In the past, I’ve alluded to why I like Augmented Reality (AR) over Virtual Reality. And in a conversation this past week, I talked about realities a bit more, and I thought I’d share. Don’t get me wrong, I like VR alot, but I think AR has the bigger potential impact. You may or may not agree, but here’s my thinking.
In VR, you create a completely artificial context (maybe mimicking a real one). And you can explore or act on these worlds. And the immersiveness has demonstrably improved outcomes over a non-immersive experience. Put to uses for learning, where the affordances are leveraged appropriately, they can support deep practice. That is, you can minimize transfer to the real world, particularly where 3D is natural. For situations where the costs of failure are high (e.g. lives), this is the best practice before mentored live performance. And, we can do it for scales that are hard to do in flat screens: navigating molecules or microchips at one end, or large physical plants or astronomical scales at the other. And, of course, they can be completely fantastic, as well.
AR, on the other hand, layers additional information on top of our existing reality. Whether with special glasses, or just through our mobile devices, we can elaborate on top of our visual and auditory world. The context exists, so it’s a matter of extrapolating on it, rather than creating it whole. On the other hand, recognizing and aligning with existing context is hard. Yet, being able to make the invisible visible where you already are, and presumably are for a reason that makes it intrinsically motivating, strikes me as a big win.
First, I think that the learning outcomes from VR are great, and I don’t mean to diminish them. However, I wonder how general they are, versus being specific to inherently spatial, and potentially social, learning. Instead, I think there’s a longer term value proposition for AR. There’s less physical overhead in having your world annotated versus having to enter another one. While I’m not sure which will end up having greater technical overhead, the ability to add information to a setting to make it a learning one strikes me as a more generalizable capability. And I could be wrong.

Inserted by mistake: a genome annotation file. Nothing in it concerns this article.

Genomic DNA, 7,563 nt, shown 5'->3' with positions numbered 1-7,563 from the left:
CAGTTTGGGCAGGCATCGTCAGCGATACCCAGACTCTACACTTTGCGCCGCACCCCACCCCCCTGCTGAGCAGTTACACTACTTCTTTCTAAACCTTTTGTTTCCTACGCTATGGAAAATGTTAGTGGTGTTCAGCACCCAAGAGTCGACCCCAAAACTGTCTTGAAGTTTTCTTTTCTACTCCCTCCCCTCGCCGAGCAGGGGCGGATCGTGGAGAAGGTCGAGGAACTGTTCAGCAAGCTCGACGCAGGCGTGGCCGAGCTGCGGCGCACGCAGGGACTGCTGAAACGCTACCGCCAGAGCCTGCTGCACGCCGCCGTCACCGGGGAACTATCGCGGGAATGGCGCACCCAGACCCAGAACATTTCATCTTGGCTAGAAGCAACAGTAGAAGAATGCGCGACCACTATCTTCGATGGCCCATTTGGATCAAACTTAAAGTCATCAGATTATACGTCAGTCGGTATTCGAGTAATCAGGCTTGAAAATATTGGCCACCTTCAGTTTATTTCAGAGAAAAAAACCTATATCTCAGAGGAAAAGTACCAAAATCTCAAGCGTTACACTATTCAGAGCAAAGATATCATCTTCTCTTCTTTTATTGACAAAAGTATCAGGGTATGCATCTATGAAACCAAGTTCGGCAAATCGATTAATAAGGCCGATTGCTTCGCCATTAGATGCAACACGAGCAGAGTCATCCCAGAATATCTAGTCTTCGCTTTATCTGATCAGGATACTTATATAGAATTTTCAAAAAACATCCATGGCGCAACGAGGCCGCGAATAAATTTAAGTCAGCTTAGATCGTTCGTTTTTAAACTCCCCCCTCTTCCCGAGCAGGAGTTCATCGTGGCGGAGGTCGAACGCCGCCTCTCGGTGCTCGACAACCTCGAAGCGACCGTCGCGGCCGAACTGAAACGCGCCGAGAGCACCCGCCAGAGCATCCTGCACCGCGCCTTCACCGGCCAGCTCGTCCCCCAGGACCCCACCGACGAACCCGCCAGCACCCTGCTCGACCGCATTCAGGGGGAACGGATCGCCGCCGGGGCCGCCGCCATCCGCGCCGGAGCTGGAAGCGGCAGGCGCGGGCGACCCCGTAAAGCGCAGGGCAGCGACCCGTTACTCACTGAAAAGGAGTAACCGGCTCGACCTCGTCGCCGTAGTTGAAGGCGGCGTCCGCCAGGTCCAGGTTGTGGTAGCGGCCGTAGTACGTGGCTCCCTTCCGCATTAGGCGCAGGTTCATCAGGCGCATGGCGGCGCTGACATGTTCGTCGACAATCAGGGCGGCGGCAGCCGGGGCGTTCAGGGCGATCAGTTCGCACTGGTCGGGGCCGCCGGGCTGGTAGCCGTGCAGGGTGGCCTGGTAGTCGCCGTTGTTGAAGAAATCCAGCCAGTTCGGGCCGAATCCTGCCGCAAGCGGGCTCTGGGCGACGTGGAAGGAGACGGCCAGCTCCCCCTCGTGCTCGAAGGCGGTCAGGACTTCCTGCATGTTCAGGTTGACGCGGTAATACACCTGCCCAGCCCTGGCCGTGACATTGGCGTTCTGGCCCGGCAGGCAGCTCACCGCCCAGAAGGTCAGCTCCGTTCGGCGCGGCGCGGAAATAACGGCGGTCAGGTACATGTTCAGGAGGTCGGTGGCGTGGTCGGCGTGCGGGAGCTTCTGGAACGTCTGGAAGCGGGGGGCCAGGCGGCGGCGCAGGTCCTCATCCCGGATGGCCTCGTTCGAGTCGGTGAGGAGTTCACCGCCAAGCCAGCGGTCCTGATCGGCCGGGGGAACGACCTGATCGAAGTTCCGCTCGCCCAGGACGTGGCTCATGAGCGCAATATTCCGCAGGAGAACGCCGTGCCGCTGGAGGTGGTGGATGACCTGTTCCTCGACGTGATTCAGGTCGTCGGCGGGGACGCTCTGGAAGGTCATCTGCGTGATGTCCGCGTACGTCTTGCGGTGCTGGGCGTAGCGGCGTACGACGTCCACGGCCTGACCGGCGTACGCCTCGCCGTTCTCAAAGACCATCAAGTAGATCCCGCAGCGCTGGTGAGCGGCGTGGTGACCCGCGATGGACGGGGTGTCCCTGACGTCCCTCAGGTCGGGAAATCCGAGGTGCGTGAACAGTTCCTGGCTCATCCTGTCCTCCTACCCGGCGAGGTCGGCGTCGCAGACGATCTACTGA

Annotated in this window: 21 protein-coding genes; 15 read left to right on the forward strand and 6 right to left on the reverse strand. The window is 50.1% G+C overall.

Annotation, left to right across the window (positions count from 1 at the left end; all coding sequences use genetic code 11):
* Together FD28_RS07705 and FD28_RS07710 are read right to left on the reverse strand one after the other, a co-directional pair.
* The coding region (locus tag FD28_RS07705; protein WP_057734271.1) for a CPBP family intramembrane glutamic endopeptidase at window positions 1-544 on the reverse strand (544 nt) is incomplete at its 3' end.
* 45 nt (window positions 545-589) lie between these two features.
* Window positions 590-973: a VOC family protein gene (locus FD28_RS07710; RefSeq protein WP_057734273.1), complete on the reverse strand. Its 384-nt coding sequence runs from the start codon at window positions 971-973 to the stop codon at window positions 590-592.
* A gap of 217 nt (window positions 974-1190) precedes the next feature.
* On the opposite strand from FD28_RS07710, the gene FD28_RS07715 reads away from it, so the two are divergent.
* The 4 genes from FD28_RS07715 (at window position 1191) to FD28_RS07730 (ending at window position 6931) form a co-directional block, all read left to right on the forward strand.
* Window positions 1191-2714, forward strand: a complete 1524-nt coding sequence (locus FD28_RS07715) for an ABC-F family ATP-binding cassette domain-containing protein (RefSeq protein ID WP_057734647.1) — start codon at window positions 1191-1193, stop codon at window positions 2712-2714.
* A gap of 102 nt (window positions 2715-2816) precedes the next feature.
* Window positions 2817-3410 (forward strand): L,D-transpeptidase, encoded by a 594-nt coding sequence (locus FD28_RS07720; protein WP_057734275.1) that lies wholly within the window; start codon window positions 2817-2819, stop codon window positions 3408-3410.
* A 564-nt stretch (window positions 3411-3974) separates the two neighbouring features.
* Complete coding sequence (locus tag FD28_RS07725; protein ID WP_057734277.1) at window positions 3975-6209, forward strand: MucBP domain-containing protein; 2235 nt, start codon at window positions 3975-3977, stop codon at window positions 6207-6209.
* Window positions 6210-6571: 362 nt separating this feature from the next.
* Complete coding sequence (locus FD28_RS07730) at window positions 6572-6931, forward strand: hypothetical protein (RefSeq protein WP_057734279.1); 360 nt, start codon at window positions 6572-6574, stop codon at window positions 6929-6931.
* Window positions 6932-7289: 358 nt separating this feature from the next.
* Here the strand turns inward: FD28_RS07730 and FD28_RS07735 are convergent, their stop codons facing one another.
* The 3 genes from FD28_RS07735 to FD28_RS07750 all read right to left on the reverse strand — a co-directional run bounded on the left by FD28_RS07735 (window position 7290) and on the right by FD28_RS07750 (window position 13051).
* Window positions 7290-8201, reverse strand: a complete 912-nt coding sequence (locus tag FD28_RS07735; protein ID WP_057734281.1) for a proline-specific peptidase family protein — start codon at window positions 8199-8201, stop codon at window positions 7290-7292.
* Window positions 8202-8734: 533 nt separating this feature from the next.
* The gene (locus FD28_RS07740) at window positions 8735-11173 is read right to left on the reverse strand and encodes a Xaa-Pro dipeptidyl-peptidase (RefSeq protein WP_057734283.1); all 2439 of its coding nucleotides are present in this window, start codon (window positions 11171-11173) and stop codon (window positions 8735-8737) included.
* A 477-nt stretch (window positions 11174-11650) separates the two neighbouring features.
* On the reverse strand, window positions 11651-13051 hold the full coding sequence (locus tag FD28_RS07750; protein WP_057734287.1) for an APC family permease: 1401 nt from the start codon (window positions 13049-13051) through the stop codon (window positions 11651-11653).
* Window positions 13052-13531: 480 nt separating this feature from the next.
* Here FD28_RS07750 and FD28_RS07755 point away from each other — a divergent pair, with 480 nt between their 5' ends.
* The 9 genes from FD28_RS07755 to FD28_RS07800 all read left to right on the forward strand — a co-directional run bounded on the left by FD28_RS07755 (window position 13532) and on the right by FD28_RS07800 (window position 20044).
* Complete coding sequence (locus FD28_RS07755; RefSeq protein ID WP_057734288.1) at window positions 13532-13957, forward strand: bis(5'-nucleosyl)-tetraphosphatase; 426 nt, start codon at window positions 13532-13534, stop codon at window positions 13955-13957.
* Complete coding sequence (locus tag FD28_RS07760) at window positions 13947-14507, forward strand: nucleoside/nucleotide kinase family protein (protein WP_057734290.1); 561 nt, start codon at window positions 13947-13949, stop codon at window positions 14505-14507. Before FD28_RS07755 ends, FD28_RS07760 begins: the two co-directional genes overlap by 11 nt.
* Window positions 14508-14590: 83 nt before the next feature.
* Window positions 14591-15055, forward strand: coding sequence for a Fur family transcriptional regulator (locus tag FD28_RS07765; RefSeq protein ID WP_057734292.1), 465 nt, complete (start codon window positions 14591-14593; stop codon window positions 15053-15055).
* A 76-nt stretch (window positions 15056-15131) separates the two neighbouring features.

Another aspect is of interest to me, too. So my colleague was talking about mixed reality, and I honestly wondered what that was. His definition sounded like alternate reality, as in alternate reality games. And that, to me, is also a potentially powerful learning opportunity. You can create a separate, fake but appearing real, set of experiences that are bound by story and consequences of action that can facilitate learning. We did it once with a sales training game that intruded into your world with email and voicemail. Or other situations where you have situations and consequences that intrude into your world and require decisions and actions. They don’t have real consequences, but they do impact the outcomes. And these could be learning experiences too.
At core, to me, it’s about providing either deep practice or information at the ‘teachable moment’. Both are doable and valuable. Maybe it’s my own curiosity that wants to have information on tap, and that’s increasingly possible. Of course, I love a good experience, too. Maybe what’s really driving me is that if we facilitate meta-learning so people are good self-learners, having an annotated world will spark more ubiquitous learning. Regardless, both realities are good, and are either at the cusp or already doable. So here’s to real learning!